Kel from Tamora Pierce's Protector of the Small. In particular, she goes into enemy territory with the intent of rescuing 500 refugees. By herself. This is so likely to end with her death that she herself acknowledges it. Admittedly, if she hadn't, then the refugee children, two hundred of them, would have been made into nigh-unstoppable killing devices, but that doesn't really enter into her reasons for why she does it. Fortunately, her True Companions anticipated this and go to fight with her. They are a more understandable version of the trope; they still face exile/execution for betraying orders when they return to Tortall, but at least it won't be for nothing: they have a decent chance of defeating the Big Bad, and evening out the war.
In Redeeming Love, Love Martyr Michael Hoseas attempts to cure bitter, cynical, and manipulative Broken Bird Angel, who is a prostitute — by marrying her and treating her as he would a pure, devoted, and faithful wife — often cross over into this territory, especially in the view of the other characters, who urge him to forget she ever existed.
The Calvarians from The Reynard Cycle are extremely prone to this. One of their most common sayings is, "Death before dishonor."
This is also the hat of the Tsurani from The Riftwar Cycle, interestingly, both the heroes and villains of the Empire Trilogy, that takes place entirely on the Tsurani homeworld, are people who realise that the Tsurani definition of honor should be put aside in the pursuit of more pragmatic goals. For the bad guys, it's selfish desires, for the good guys it's the good of the Empire in general.
Romance of the Three Kingdoms has Liu Bei, who nominally honors this trope (for political correctness' sake, apparently with Confucianism and thus this trope being en vogue). Subverted in that more than once he operates less than nicely, whereas other times Honor Before Reason's the reason that he's the protagonist.
For example, his refusal to simply take over Jing province before Cao Cao's arrival, even when Zhuge Liang specifically calls him on it, is because it would be interrupting the "natural" succession to the eldest son of current governor Liu Biao, and he doesn't want to take any criticism from "the people" for it, even though the dying Liu Biao himself requested that Liu Bei be his inheritor. In an earlier case of this with the late governor Tao Qian of Xu province, the late governor's officers and people begged Liu Bei to accept the succession... and even after Liu Bei gave in, he soon tried to give the office away to Lu Bu.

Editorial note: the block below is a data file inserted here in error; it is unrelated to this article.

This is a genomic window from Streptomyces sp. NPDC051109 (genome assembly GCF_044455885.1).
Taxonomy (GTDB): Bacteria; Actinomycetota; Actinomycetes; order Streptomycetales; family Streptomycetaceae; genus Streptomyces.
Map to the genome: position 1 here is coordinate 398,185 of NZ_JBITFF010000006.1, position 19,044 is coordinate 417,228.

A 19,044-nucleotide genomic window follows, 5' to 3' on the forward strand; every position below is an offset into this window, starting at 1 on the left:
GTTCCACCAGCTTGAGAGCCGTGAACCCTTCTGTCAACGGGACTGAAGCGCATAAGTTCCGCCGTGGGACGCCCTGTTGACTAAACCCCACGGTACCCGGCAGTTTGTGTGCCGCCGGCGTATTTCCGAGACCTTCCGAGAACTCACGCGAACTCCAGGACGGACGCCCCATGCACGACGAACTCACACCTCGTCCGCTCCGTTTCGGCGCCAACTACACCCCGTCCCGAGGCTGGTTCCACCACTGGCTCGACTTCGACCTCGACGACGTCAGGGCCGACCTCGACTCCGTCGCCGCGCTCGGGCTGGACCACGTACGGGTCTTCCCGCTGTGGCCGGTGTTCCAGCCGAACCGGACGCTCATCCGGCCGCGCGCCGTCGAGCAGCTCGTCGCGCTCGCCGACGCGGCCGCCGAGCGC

Dynasty Warriors 7 had a variation where Liu Bei similarly refused to usurp his relative and host Liu Zhang of Yi province — even though controlling Yi province was the key step in his advisor Zhuge Liang's "Tripartite Realm" strategy — leading to his other advisor Pang Tong, and his generals Huang Zhong and Wei Yan, "mutinying" against Liu Zhang on behalf of Liu Bei and "the people", leaving Liu Bei upset until he saw that "the people" seemed to be perfectly fine with this.
The protagonists are frequently shown acting in a manner that, while good and honorable, would not be the smart thing to do when considering things objectively. It isn't entirely without reason, since part of their propaganda war with the Church of God Awaiting involves keeping the moral high ground as much as possible and acting with honor helps with that. Nor are they blind to the cold-blooded calculations needed to be efficient heads of state. It's simply that when faced with a decision to do the honorable thing or the rational thing, the protagonists will regularly go for honorable and will even lampshade those rare occasions when the two are one in the same.
Throughout the series, the protagonists have pondered whether or not to use their access to space-faring level technology, when the rest of the planet is in the age of Wooden Ships and Iron Men, to assassinate enemy leaders. In the specific case of the Kingdom of Dohlar's Earl of Thirsk, the most capable commander the Church has, the reasons given for and against getting rid of him, or planting evidence to get the distrusting Inquisition to get rid of him, fall secondary to the protagonists' feeling that, despite which side he's on, he's also the most honorable commander the enemy has and deserves better than that.
The ninth book features the Earl of Thirsk learning his family, which he recently thought killed in a tragic accident, is alive and in Charisian hands. While this is a relief, since the alternative was their being in the Inquisition's custody for "protection", Thirsk fully expects Charis to hold the situation over his head. To his surprise, the one who revealed this to him explains that Charis has no intention of doing any such thing. Thirsk is taken aback by this, since he knows Cayleb and Sharleyan are pragmatic enough not to miss the opportunity the situation presents to have the enemy navy's top commander in their grasp. He sarcastically asks if they're acting out of the goodness of their hearts and is told that, in fact, yes, it is partly out of that. Their other main reason for giving him this knowledge is to free him from the threat of coercion from either side, giving him to freedom to act as he sees fit.
Over the course of the series, the Earl of Thirsk has becomes increasingly disillusioned with the Church's holy war against Charis, but can not Opt Out or even contemplate switching sides because he takes his oaths of loyalty to his king and Mother Church seriously and feels obligated to adhere to them.